Silica Sand About to Take Center Stage in Oil and Gas

For those in the oil and gas industry, 2015 might be a year they wish to forget – and for good reason. The price of oil steadily declined over the previous year, a trend that is expected to continue into 2016 due to a surplus of oil caused by increased production overseas. It’s not all bad though.
Despite analysts’ low forecasts, the oil and gas industry is still taking positive steps forward. One of those steps is improving worker safety at the wellsite, which I expect will be a major focus of many oil and gas companies in the coming year.

You might be wondering, why now? Don’t companies always make the safety of their employees a top priority? That answer is yes. However, there is one major change in regulation on the horizon that is sure to impact the way the industry operates moving forward.

Silica sand, a key ingredient in hydraulic fracturing operations, is about to take center stage.

Workers engaged in the frac sand supply chain and in hydraulic fracturing can be at risk for developing silicosis. Silicosis is an incurable but preventable disease, caused by the inhalation and retention of free silica. Once enough silica has been retained within the lungs, inflammation and scar tissue can create lifelong lung damage. For individuals with moderate to severe silicosis, the prognosis is poor – only the symptoms can be treated. Silicosis is one of the oldest occupational diseases that has been researched, and cases can be traced back to ancient Egypt.
Based on recent data from the US Census Bureau and other industry sources, the Occupational Safety and Health Administration (OSHA) reports that nearly two million workers in the U.S. are at risk of silica exposure, and more than 100,000 of those workers are in high-risk jobs.

In 2013, the National Institute for Occupational Safety and Health (NIOSH) published a study1 which found that worker exposure to silica sand in hydraulic fracturing “routinely exceeded occupational criteria, and, in some cases, up to 10 or more times.”

OSHA has focused on reducing the Permissible Exposure Limit (PEL) to crystalline silica for some time. This has culminated in a new proposed rulemaking (NPRM) in September 2013. The NPRM proposes a host of changes to the existing rule as well as a significant reduction to the PEL for crystalline silica to 50 micrograms per cubic meter of air, decreasing PELs by about half. Since the NPRM proposal in 2013, OSHA heard from more than 200 stakeholders and received more than 1,700 comments, which are expected to influence the final rule, projected to be completed in February 2016.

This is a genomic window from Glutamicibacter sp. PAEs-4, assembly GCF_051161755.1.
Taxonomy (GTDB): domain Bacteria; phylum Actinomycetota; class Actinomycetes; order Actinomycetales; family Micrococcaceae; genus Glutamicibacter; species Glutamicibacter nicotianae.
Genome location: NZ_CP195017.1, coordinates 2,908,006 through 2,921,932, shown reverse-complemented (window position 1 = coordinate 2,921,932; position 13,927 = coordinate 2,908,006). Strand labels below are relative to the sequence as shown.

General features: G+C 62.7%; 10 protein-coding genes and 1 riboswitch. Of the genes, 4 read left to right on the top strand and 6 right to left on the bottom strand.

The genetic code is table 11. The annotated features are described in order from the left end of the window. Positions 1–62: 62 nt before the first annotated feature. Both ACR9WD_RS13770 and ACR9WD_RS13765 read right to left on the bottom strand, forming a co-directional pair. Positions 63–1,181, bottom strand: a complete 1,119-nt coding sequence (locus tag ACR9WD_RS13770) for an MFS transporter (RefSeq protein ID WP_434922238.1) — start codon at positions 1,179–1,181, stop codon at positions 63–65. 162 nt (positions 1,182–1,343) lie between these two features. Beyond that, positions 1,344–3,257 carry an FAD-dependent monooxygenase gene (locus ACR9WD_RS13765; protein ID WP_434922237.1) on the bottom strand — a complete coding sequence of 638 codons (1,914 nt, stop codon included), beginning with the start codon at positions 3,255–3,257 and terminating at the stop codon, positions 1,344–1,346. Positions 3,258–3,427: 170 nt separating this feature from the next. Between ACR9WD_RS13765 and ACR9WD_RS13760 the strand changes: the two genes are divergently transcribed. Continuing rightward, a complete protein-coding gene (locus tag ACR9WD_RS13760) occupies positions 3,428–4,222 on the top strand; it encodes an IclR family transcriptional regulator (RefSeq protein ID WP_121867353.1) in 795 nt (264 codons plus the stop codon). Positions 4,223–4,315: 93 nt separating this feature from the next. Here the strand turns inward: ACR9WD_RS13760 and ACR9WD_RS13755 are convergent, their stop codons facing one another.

The proposed reduced PEL would be applicable to construction and general industry, which includes companies engaged in hydraulic fracturing. It is widely expected that the Mine Safety and Health Administration (MSHA) will also revise their standard to reduce their exposure limit.

Berkley Research GroupBased on recent data from the U.S. Census Bureau and industry sources, OSHA estimates that roughly 25,000 workers in 444 establishments (operated by 200 business entities) engaged in hydraulic fracturing would be affected by the proposed standards.

The hydraulic fracturing industry is eager to optimize worker safety, and with a national spotlight on the industry and its wellbeing, it is more important than ever that we prioritize silica exposure and keep our employees safe.

NIOSH has identified several ways to control silica dust at the work site, as outlined in the hierarchy of controls. Personal respiratory protection is among the most common controls at the wellsite, though the Center for Disease Control reports that, independently, these will not adequately protect workers from the dangers of silica dust. In fact, OSHA has cited companies in the past for relying on such equipment as a primary protection for workers.

And while engineering controls, such as mechanical ventilation and vacuum systems, are preferred over administrative controls, they are still flawed. For example, mechanical ventilation requires the installation of dust collection units, routine field modifications, which can lead variable effectiveness, tripping hazards and maintenance hassles.

While elimination is the most effective control at reducing silica dust, it is very challenging to implement. Second only to water, frac sand is the most common component in the hydraulic fracturing process. Rather than eliminating frac sand from the recipe, I expect that companies will begin to implement innovative dust-control products, such as treated sands or other types of proppants.

By using dust-control treated proppants, oil and gas companies can meet OSHA’s new regulations and effectively eliminate fugitive dust. These proppants also allow companies to remove unnecessary bulky equipment, which eliminates dozens of unsafe tripping hazards, provides easier access to critical equipment – including the blender and transfer belt areas – and most importantly, increases well-site efficiency.

With OSHA’s final ruling on silica dust set to be handed down in just a few short months, I expect that innovations in 2016 will focus on adhering to the new guidelines and ensuring the safety of workers at the wellsite. In my opinion, bringing treated silica sand to the wellsite is an extremely efficient way to protect our workers, especially during a time when all eyes are on oil and gas.


  • Esswein, E.J., Breitenstein M., Snawder, J., Kiefer, M., and Sieber K.,: Occupational Exposures to Respirable Crystalline Silica During Hydraulic Fracturing, Journal of Occupational and Environmental Hygiene, 10:7, 347-356 (2013)